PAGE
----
Evaluation of the de-selection of men who have had sex with men from blood donation in England
Article first published online: 20 MAY 2003
Volume 84, Issue 4, pages 265–273, May 2003
How to Cite
Soldan, K. and Sinka, K. (2003), Evaluation of the de-selection of men who have had sex with men from blood donation in England. Vox Sanguinis, 84: 265–273. doi: 10.1046/j.1423-0410.2003.00295.x
- Issue published online: 20 MAY 2003
- Article first published online: 20 MAY 2003
- Received: 5 June 2002, revised 9 December 2002, accepted 30 January 2003
- blood donors;
- donor selection;
- transfusion-transmitted infection
Background and Objectives The Blood Services of the UK permanently de-select men who have had sex with men (MSM) from donating blood. The rationale for this has been questioned. This article attempts to evaluate whether this selection criterion does contribute to blood safety.
Materials and Methods Data about transfusion-transmissible infections, in particular about human immunodeficiency virus (HIV) infection, were used to evaluate whether de-selection of MSM meets the aims of donor selection. Models were constructed to estimate the risk of HIV-infectious donations entering the blood supply should this criterion be changed.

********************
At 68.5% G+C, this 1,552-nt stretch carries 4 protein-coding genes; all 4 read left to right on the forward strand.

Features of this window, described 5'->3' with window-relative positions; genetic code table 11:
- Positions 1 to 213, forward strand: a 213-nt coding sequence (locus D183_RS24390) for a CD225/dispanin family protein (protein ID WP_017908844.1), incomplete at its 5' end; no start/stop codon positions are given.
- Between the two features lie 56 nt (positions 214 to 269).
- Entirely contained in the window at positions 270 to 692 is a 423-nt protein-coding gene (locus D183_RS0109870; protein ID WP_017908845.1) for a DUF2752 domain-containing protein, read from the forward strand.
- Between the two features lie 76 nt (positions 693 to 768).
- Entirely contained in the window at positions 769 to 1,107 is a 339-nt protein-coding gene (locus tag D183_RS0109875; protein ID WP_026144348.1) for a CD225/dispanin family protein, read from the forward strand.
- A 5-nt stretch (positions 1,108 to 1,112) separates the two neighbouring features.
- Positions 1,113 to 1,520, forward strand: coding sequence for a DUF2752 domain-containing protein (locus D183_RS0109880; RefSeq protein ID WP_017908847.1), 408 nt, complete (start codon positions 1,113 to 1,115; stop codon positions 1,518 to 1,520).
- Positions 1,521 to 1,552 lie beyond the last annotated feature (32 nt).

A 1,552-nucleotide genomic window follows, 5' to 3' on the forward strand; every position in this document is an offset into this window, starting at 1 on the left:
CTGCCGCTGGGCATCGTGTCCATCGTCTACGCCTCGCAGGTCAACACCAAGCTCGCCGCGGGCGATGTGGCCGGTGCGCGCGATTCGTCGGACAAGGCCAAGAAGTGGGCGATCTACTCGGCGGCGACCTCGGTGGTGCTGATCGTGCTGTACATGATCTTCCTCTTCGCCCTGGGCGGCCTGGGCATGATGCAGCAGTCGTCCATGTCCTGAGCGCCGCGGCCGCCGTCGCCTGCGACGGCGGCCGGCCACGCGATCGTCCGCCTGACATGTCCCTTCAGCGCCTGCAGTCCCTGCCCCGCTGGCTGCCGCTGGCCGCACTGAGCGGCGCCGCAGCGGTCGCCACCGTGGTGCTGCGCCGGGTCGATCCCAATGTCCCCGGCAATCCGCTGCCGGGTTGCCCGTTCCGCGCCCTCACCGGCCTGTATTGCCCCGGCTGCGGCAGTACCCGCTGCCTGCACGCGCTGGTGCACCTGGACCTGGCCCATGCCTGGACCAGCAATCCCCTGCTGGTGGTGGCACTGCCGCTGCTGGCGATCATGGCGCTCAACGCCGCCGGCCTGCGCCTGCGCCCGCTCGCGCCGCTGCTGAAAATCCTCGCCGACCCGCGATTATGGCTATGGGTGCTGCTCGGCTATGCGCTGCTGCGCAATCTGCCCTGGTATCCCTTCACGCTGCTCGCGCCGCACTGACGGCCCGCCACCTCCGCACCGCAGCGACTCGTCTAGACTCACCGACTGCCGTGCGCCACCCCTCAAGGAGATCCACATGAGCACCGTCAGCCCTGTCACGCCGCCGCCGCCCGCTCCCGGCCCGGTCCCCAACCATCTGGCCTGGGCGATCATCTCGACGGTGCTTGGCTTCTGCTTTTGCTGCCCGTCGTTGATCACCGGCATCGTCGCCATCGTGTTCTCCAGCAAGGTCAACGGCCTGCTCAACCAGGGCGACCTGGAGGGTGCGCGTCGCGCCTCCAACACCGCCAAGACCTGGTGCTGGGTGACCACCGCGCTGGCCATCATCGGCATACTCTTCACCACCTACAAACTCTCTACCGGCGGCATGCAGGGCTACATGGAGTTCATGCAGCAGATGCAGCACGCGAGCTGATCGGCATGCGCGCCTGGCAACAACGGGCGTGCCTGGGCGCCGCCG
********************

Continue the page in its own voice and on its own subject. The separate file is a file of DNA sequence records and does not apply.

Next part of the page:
Results Many assumptions were required to generate estimates of the risk of HIV infection entering the blood supply. The accuracy of the estimates is therefore uncertain and the probable ranges around the estimates were wide. However, by using the most probable assumptions, our models suggested that de-selection of MSM for 12 months since the last sexual contact, or complete removal of this selection criterion, would be expected to increase the risk of HIV-infectious donations entering the blood supply in England by approximately 60% (from the current risk of 0·45 per year to 0·75 per year) and 500% (to 2·5 per year), respectively. The increase in numbers of non-infected donations would be relatively small – less than 2% of donations. The probability of a relatively high frequency of other sexually transmissible blood-borne infections also currently favours maintaining permanent de-selection of MSM, irrespective of the risk of HIV-infectious donations. Current compliance with this selection criteria was estimated to be 95%.
Conclusions Based on current knowledge, accepting blood donations from MSM would probably increase the risk of transfusion–transmission of HIV and of other blood-borne infections. Good compliance with this criterion has contributed greatly to the safety of blood transfusions in England. Better communication about donor selection, to maintain and improve compliance with this and other selection criteria, is recommended. Other risk groups are gaining in relative importance for the risk of transfusion-transmitted HIV infection, and ongoing evaluation of all donor-selection criteria is also recommended.